Musty Books: “The Third Class Genie” by Robert Leeson (1975)

At first, this feels like a curious slice of whimsy from a writer I associate with grittier fayre: Robert Leeson’s series of Grange Hill spin-off novels from the late 1970s and early 1980s perfectly captured the ‘Fatcher’s Britain grimness of the TV series. And his 1983 sequel Forty Days of Tucker J was a pivotal part of my pre-adolescent reading, with the eponymous Jenkins given the titular deadline by his impatient father: forty days to prove he can escape the spiralling dole queues before being forcibly marched back to school to gain further qualifications.

The Third Class Genie opens with a lighter touch. The hero is skinny, hangdog schoolboy Alec Bowden, who keeps a constant running score of the disasters and triumphs that mark his days in Bugletown, a fictional suburb of Manchester. Here, he lives in a crowded family terraced house between the railway line and the allotments (poor Granddad is even relegated to a caravan in the back yard), and spends his schooldays avoiding the attention of resident bully Ginger Wallace. Wallace, we learn, lives on nearby Boner’s Street (settle down at the back, there) and – as the story begins – is forbidding Alec from taking his usual shortcut home past the Wallace household, or “you’ll get a thump.”

Alec’s fortunes change when he discovers, in the grounds of derelict local factory “The Tank”, an abandoned beer can that plays host to the 975-year-old Abu Salem, “Genie of the Third Order of rank and merit in the courts of Baghdad, Damascus and Cairo”. Initially, typical Genie-based hilarity ensues: Alec exploits a seemingly endless supply of wishes with flawed attempts to gain new plimsolls, clean schoolbooks and even an extension to the family home. But as the story progresses, Leeson’s clear interest in contemporary 1970s social issues comes more and more to the fore.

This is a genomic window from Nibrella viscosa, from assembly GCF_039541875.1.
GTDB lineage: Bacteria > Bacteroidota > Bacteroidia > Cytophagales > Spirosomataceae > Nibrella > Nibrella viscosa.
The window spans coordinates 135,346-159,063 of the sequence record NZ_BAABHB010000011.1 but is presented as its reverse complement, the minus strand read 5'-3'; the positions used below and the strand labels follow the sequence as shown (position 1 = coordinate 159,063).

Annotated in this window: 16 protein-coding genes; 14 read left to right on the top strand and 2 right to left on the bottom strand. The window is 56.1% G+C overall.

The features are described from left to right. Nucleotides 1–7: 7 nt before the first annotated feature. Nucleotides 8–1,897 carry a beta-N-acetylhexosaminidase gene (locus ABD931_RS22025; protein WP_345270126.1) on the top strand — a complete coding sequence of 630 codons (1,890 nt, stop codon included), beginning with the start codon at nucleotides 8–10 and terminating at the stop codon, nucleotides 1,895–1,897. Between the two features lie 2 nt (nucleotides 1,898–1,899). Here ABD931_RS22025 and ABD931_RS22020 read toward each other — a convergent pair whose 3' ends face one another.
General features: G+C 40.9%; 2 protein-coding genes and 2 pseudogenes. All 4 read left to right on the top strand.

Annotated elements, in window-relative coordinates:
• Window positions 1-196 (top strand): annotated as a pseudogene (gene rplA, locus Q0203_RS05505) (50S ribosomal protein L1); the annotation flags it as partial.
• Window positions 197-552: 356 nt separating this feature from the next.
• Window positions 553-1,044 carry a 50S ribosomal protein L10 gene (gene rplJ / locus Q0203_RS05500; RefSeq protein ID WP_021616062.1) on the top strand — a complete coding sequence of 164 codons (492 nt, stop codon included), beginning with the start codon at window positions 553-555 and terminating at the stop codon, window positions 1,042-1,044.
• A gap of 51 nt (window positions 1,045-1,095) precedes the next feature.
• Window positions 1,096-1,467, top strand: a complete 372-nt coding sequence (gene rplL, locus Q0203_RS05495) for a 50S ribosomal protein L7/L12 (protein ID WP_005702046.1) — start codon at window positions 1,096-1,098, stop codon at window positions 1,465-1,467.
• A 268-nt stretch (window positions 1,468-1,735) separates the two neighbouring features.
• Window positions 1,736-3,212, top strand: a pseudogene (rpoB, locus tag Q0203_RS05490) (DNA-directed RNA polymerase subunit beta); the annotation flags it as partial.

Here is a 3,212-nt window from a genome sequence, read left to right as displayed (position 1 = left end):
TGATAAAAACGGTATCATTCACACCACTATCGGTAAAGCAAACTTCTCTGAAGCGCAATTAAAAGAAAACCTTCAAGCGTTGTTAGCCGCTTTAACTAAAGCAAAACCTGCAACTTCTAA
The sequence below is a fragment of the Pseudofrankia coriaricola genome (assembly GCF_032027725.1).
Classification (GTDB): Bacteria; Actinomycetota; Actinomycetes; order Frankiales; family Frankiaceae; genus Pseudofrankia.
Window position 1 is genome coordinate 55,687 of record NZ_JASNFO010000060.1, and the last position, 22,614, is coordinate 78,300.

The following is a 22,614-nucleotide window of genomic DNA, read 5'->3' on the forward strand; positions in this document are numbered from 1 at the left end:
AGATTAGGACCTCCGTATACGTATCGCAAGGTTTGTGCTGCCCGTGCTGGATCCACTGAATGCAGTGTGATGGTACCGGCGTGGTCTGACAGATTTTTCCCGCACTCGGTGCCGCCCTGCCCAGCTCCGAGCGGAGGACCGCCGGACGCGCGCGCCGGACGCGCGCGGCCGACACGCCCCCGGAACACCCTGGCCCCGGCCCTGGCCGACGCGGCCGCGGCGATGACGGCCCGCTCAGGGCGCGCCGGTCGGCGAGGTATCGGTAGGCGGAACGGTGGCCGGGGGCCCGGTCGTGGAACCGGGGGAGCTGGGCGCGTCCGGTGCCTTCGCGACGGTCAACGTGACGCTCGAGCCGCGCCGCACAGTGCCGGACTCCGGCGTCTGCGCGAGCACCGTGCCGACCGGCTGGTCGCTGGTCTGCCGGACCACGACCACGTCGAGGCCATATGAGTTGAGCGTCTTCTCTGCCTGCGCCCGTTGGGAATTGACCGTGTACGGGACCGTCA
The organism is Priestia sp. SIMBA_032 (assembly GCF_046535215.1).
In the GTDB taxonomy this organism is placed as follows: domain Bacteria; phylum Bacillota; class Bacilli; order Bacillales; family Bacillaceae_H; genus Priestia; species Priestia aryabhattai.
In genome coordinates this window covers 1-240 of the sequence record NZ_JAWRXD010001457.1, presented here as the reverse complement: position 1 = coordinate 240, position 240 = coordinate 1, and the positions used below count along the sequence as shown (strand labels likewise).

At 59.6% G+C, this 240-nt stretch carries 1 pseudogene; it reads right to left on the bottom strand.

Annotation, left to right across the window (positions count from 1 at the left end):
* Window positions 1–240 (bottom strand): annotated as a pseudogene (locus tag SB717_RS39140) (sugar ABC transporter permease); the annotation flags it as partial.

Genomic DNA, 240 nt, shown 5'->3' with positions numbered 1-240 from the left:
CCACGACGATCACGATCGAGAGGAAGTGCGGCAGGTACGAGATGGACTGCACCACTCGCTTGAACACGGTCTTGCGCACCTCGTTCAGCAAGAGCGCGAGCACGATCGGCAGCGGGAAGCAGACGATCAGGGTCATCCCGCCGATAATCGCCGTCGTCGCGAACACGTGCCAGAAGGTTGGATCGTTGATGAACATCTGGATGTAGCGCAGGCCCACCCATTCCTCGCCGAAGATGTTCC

Events turn with Abu Salem’s desire to aid Alec’s school project on the Crusades, encouraging him to document a perspective on these historical events that has previously been eschewed by his school textbooks. A perspective from which King Richard I is seen as “chief of the Frankish bandits”, the leader of foreign “barbarians” who came to slaughter. This approach earns him a rebuke from traditional schoolmaster “Tweedy” Harris, but praise from schoolroom pin-up Miss Welch… inevitably nicknamed “Raquel” by her students.

And then the crux of the book is revealed: Ginger Wallace is part of a West Indian community on Boner Street, a community under threat from eviction by a racist coalition of local councillors keen to redevelop the area. There are bigoted slurs and misinformation being spread around the neighbourhood, including ludicrous rumours of poor hygiene (“they keep their coal in the bath”) and a fictional illness “brought into the area, perhaps by an illegal immigrant.” And when Abu Salem – previously a disembodied voice inside the beer can – assumes physical form, he is revealed to be a black African slave, in danger himself of being branded a dangerous outsider in a town where tensions are clearly running high.

At this point, Leeson – a Cheshire man himself, with a background in left-wing politics – shifts the book into a higher gear, and it becomes complex, thought-provoking and remarkably progressive for an era when the politics of race were frequently exploited for comic effect. Schoolyard differences are set aside, and the battle becomes convincingly real. As a white North-Easterner, I perhaps feel a little self-conscious commenting on the accuracy of the depiction of black communities in the North-West of England, but the story felt both heartwarming and well-intentioned to me, and I enjoyed it enormously.

MUSTINESS REPORT: A disappointingly fresh 1/10. Barely any must at all to disclose, although my copy appears to be a 1987 reprint, so perhaps another ten years of solid, damp neglect are required for the book’s full musty potential to be fulfilled. No properietorial names or addresses inscribed on the inner pages either; 1980s children were a trusting bunch.